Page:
It’s Kind of Funny that…
You’ve probably heard the phrase before: laughter is the best medicine. While it may not be the cure for any disease, it helps relieve some of the pain that can come with them. This includes the pain that can come with mental illness as well. There have been studies that have shown that laughing and humor can decrease stress hormones, and by helping to produce a more comfortable environment, can ease anxieties and help those who struggle in social settings feel more at ease. It has also been shown to help with self-esteem and motivation as well.
If you’re a student, humor in the classroom can help you be more productive and be a better learner too. A teacher using humor can help build their relationship with their students and have them feel comforted by the fact that teachers can mistakes too, and it can also be used as a tool to enhance participation and class involvement, helping those who may be more introverted speak up more.
Laughing itself can have a positive effect on the brain and your physical health too. Laughter can produce endorphins and can have an influence on blood pressure, heart rate, and physical temperature.
Comedy takes form in many different ways: stand-up, gags, puns, sitcoms, and so on. People can use humor as a way of coping, such as twisting a potentially embarrassing situation to work in their favor, or by finding comedians who have gone through similar experiences as them and tell the stories in a way that they can relate to.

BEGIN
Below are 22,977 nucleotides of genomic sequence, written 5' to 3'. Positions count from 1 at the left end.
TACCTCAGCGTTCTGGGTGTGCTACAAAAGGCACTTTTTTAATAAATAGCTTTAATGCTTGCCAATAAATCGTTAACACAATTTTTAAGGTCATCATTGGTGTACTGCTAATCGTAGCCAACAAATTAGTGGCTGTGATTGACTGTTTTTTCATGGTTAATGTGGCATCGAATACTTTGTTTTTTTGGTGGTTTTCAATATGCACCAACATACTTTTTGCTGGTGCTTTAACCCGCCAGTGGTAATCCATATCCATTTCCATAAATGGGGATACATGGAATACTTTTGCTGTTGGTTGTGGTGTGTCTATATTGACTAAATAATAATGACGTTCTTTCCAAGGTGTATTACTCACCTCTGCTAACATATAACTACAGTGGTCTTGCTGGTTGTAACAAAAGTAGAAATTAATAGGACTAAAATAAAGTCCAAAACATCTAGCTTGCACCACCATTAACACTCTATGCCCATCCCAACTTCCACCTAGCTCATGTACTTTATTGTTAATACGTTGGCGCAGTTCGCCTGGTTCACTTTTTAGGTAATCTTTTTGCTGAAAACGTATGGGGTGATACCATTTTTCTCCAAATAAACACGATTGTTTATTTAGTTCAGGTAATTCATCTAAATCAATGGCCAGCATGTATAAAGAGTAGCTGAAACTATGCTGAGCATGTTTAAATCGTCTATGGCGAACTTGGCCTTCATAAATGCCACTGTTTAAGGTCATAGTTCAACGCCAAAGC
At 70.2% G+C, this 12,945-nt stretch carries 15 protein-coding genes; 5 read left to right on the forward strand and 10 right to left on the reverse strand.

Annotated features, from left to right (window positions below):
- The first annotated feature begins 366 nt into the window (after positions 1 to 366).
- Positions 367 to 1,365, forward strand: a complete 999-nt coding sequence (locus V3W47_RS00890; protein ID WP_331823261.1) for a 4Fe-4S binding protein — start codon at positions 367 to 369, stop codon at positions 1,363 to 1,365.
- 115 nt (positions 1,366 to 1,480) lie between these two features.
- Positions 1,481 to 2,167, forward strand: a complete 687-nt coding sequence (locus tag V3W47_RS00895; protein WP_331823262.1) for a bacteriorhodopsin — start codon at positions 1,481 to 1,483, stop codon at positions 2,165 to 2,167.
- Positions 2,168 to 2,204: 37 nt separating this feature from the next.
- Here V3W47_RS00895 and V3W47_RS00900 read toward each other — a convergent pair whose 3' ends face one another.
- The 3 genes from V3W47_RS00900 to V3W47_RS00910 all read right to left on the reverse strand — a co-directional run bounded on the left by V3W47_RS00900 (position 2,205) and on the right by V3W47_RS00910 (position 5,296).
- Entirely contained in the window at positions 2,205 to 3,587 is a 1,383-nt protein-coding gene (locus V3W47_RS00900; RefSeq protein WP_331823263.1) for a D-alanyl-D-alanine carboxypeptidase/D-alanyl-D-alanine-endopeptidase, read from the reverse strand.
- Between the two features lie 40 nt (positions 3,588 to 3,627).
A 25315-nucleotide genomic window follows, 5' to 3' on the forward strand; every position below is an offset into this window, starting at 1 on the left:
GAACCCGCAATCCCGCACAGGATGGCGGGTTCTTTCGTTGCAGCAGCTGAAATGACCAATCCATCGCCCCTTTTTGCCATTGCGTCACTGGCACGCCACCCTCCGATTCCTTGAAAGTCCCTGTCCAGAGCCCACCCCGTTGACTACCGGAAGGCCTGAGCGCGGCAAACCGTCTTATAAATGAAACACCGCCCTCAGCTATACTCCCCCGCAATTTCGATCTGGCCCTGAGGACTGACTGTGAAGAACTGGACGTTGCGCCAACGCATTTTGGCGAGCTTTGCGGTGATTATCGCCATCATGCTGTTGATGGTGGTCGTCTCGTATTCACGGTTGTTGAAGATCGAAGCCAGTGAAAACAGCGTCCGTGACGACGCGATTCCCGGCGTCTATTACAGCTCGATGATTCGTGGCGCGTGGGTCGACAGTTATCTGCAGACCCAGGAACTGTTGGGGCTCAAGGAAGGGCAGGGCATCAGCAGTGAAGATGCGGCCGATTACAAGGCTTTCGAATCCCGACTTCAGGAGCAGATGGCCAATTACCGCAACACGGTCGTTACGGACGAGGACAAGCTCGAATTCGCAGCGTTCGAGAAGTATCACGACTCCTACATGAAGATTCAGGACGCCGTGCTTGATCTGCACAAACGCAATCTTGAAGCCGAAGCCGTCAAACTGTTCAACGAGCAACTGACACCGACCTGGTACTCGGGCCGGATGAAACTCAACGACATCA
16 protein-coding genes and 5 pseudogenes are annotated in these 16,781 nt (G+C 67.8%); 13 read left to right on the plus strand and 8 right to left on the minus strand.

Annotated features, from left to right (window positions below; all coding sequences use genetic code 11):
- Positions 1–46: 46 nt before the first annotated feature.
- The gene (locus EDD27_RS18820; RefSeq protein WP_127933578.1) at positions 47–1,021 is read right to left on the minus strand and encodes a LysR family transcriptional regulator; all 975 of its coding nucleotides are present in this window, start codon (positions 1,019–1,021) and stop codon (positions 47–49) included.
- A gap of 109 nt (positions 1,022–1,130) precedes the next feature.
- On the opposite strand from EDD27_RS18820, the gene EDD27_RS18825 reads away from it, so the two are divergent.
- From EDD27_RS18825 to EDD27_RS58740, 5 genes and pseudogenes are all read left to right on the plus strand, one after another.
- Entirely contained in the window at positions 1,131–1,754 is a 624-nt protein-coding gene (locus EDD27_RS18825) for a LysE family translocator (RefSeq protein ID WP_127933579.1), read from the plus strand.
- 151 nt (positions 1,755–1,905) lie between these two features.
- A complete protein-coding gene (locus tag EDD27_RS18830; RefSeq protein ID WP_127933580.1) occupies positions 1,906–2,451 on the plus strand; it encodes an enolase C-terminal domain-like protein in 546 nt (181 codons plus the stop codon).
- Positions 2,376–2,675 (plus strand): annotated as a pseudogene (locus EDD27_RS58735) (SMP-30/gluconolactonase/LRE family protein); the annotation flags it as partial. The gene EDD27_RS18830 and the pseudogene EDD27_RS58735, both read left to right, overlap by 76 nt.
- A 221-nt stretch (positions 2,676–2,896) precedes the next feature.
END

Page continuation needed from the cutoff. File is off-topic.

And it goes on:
Even if you don’t like to make jokes or produce comedy yourself, you can still engage in funny situations to help ease stressors and feel better. Watching TV shows or Netflix comedy specials that are similar to your sense of humor can help you feel better, or even looking up memes and Vine compilations online can provide some comfort. If you’re sarcastic, you may enjoy more British humor, while those who like puns have a lot of options to find “dad jokes” online.
What’s important to remember, however, is that not all types of humor are created equal. Some kinds of humor can actually make you feel worse about yourself. This includes self-deprecating humor, the type where you make fun of yourself. Pointing out these flaws about yourself may seem like a way of coping at first, but it can still stay with you and remind you of the negative things you view about yourself. Other types of humor may come at the expense of others, which have been shown to decrease social support and can further distance groups that are already marginalized.
Not only do humor and laughing have an effect on your mental health and how comfortable you feel in a situation, but when done right, it’s fun. What’s better than witnessing the antics of others or hearing a really funny story, or being around people that make you laugh so hard that your cheeks start to hurt?
Do you like comedy? What are your favorite types? Do you have any shows, movies, or stand-up comics that you recommend?